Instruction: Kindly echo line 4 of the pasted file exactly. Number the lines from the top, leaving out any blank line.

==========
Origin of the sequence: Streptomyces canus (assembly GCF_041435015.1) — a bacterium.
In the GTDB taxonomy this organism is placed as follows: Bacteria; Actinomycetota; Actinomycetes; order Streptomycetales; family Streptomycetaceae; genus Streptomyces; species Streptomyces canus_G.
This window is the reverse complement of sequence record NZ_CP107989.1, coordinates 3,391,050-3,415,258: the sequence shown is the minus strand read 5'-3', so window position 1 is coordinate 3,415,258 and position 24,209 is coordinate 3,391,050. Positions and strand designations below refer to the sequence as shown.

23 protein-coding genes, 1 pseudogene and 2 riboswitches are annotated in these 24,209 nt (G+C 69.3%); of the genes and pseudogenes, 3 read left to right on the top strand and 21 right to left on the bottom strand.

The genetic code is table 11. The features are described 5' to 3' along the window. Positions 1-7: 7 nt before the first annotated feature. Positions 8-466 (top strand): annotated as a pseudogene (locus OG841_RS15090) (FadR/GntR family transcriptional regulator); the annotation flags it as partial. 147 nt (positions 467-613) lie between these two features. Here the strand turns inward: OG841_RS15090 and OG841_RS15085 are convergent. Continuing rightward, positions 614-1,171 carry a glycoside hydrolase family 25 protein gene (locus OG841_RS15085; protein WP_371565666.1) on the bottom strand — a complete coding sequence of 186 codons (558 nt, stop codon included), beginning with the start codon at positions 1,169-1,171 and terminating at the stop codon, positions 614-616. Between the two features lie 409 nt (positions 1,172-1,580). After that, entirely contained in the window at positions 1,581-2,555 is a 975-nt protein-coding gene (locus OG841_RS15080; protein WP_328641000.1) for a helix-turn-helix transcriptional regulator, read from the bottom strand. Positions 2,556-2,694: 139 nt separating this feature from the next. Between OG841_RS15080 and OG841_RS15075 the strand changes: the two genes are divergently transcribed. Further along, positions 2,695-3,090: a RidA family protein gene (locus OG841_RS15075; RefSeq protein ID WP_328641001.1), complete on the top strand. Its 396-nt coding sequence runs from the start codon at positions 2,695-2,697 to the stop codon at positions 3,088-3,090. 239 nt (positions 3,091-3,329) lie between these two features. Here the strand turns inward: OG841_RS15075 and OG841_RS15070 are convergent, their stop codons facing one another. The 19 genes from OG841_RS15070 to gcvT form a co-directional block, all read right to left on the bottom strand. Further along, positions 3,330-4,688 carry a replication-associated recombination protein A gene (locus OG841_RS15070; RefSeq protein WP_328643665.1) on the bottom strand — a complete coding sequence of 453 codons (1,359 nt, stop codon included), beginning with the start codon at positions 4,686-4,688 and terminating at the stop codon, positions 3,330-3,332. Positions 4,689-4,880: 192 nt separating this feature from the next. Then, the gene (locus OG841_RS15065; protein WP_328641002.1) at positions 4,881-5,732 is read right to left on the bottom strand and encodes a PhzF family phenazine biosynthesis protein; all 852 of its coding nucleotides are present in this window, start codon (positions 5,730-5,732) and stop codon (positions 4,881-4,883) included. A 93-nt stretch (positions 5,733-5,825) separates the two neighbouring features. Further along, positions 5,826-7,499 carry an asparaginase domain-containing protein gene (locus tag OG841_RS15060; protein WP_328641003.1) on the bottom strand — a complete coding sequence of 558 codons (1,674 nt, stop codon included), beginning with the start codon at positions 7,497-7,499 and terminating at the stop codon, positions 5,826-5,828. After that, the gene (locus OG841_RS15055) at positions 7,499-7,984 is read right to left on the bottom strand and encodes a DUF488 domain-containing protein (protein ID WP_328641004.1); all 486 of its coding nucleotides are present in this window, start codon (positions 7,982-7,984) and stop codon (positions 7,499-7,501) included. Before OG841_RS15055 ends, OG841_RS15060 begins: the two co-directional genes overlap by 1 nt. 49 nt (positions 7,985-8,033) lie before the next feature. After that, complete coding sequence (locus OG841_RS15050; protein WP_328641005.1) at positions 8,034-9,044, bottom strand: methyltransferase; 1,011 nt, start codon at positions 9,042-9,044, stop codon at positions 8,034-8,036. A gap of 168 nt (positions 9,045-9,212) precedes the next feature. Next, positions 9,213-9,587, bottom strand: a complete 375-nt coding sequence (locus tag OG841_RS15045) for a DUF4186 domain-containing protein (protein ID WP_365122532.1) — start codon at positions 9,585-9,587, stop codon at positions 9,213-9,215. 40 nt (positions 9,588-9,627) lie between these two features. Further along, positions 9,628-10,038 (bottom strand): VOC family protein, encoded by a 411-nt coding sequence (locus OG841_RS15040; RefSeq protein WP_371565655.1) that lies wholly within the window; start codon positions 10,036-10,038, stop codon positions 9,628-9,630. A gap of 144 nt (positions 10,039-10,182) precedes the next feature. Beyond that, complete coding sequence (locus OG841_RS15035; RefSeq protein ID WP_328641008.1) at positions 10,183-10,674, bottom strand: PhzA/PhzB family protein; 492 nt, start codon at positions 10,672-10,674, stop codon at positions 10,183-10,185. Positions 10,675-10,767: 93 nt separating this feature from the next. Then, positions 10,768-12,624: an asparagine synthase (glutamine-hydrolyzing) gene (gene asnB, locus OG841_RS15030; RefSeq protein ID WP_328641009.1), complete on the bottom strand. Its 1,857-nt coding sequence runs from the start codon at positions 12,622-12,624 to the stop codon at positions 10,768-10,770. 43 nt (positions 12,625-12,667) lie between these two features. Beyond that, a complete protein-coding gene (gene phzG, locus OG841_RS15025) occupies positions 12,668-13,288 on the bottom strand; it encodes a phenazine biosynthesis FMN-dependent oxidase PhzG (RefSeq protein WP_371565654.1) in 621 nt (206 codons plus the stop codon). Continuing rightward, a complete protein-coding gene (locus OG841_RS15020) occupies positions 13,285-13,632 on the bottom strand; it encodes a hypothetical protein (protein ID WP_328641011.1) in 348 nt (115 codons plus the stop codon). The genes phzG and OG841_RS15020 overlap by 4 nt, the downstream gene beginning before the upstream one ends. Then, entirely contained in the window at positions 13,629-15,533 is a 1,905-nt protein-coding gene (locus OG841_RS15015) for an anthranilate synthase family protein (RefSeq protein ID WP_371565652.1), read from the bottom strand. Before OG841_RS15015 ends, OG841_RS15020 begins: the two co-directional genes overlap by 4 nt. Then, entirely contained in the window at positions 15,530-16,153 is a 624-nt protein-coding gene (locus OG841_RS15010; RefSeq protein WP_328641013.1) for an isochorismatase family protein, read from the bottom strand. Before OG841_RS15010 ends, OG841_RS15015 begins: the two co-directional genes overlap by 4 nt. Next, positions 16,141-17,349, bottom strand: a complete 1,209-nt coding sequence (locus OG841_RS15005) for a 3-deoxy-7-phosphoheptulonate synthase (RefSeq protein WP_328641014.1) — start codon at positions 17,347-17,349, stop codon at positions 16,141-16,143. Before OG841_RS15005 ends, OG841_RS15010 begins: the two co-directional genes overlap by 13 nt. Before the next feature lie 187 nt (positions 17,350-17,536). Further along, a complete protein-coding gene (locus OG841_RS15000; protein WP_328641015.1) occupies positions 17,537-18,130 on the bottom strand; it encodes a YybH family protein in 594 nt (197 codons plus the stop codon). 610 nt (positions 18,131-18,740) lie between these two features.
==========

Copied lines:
23 protein-coding genes, 1 pseudogene and 2 riboswitches are annotated in these 24,209 nt (G+C 69.3%); of the genes and pseudogenes, 3 read left to right on the top strand and 21 right to left on the bottom strand.